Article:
Thursday night, Florida executed Mark Asay, who was declared dead at 6:22 p.m. He broke Florida’s year-and-a-half hiatus for the death penalty as the first person executed since January 2016.
His death also lays to rest any question of whether the state’s new and untested lethal injection protocol would work.
Asay was the first person in the United States to be executed using a drug called Etomidate. The state started stockpiling it when the old drug it had expired.
Given that it was untested, many were concerned about whether it was appropriate to use for a lethal injection.
In the 11 minutes it took for Asay to be declared dead, it did not appear as if there was any issue with the new protocol.
Asay, 53, was convicted of the 1987 murders of Robert Booker and Robert McDowell on the same night in Jacksonville. Prosecutors alleged the shooting death of Booker was racially motivated, and that Asay used a racial epithet to justify the killing.
On Thursday, he had no final words.
Etomidate replaces midazolam as the anaesthetic, which was the first drug used to knock Asay out. The second drug was rocuronium bromide, which was intended to paralyze Asay. The final drug, potassium acetate, causes cardiac arrest.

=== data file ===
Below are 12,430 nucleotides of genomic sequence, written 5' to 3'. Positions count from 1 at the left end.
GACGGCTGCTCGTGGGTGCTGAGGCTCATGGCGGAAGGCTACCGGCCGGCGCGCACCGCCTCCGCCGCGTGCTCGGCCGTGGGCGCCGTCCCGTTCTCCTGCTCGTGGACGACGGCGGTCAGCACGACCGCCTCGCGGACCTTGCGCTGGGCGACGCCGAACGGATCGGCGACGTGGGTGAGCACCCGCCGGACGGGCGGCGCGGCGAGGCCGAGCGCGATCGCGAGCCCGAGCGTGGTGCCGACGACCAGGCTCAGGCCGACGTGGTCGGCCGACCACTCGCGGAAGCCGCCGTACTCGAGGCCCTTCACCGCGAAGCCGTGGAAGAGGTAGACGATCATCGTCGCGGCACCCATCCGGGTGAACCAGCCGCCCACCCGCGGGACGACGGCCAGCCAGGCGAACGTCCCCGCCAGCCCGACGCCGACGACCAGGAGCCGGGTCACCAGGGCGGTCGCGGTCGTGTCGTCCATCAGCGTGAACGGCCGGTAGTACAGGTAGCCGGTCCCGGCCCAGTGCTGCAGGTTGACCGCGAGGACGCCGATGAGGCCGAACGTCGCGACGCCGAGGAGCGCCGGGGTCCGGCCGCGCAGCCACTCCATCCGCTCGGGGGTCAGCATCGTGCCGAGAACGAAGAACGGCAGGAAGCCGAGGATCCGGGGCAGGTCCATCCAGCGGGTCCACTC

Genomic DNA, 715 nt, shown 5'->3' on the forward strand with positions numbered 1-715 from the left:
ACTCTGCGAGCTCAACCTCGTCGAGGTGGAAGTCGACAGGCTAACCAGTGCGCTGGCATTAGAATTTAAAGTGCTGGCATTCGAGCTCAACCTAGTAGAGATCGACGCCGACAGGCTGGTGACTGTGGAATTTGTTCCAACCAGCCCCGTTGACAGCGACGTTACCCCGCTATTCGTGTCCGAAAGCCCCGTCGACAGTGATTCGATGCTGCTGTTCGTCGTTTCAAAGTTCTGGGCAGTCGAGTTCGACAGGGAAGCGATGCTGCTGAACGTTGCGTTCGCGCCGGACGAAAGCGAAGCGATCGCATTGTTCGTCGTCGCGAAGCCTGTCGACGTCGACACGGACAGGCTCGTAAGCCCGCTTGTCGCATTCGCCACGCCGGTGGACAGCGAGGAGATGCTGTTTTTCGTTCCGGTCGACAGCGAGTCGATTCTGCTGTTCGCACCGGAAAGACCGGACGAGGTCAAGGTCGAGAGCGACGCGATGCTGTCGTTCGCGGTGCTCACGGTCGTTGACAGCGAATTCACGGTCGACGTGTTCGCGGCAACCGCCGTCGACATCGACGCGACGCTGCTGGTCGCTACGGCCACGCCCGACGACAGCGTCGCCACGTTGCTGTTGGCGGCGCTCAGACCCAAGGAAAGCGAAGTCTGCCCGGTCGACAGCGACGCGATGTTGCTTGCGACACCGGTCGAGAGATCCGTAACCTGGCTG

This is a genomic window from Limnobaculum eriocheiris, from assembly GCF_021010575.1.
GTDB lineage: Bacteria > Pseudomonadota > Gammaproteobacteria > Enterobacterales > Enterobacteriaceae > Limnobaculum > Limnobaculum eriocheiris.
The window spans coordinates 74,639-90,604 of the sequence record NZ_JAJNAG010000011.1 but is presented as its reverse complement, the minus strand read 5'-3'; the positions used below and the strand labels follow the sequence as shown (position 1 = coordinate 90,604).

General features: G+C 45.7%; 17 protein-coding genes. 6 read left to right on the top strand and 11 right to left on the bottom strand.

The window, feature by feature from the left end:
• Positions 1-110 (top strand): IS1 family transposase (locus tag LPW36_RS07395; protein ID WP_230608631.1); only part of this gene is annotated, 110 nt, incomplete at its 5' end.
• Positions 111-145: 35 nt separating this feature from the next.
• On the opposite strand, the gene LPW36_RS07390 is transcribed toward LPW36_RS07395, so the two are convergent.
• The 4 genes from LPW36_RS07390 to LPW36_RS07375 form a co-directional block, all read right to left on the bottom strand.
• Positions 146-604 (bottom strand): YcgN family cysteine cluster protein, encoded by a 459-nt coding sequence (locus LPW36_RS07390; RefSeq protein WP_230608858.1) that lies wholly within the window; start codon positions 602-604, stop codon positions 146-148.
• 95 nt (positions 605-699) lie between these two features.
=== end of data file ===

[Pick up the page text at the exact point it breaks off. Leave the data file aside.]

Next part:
Midazolam became difficult for the state to obtain, as many lethal injection drugs have become over the past few years since major drug companies have issued directives that their drugs are not to be used for killing people.
Records show that Florida had to find a new drug after its supply of Midazolam expired and it couldn’t get refills.
At a pre-execution press conference, a spokesperson for the Florida Department of Corrections, Michelle Glady, said Asay woke up at 4:30 am, which, according to Glady is a little earlier than usual for him.
“He is calm and in good spirits,” said Glady.
He had his last meal Thursday morning including fried pork chops, fried ham, French fries, vanilla swirl ice cream, and a can of Coke. He finished his fries, Coke and ice cream, most of his ham, and a quarter of his pork.
He visited with his sister, sister-in-law and brother-in-law for about two hours. He also met with his spiritual advisor in the afternoon.
Glady would not elaborate on the lethal injection protocol that the state will use for the first time, which will also be the first time the drug Etomidate will be used in a lethal injection in the United States.
She pointed reporters to the official protocol published by the Florida Department of Corrections which outlines the step by step process of the lethal injection process, but not the method by which it was determined this drug was an appropriate substitute for the previous drug or what kind of testing the department to ensure the lethal injection process is not cruel and unusual for Asay.
"The department's most solemn duty is the lethal injection procedure," said Glady. "Our foremost objective is a humane and dignified process."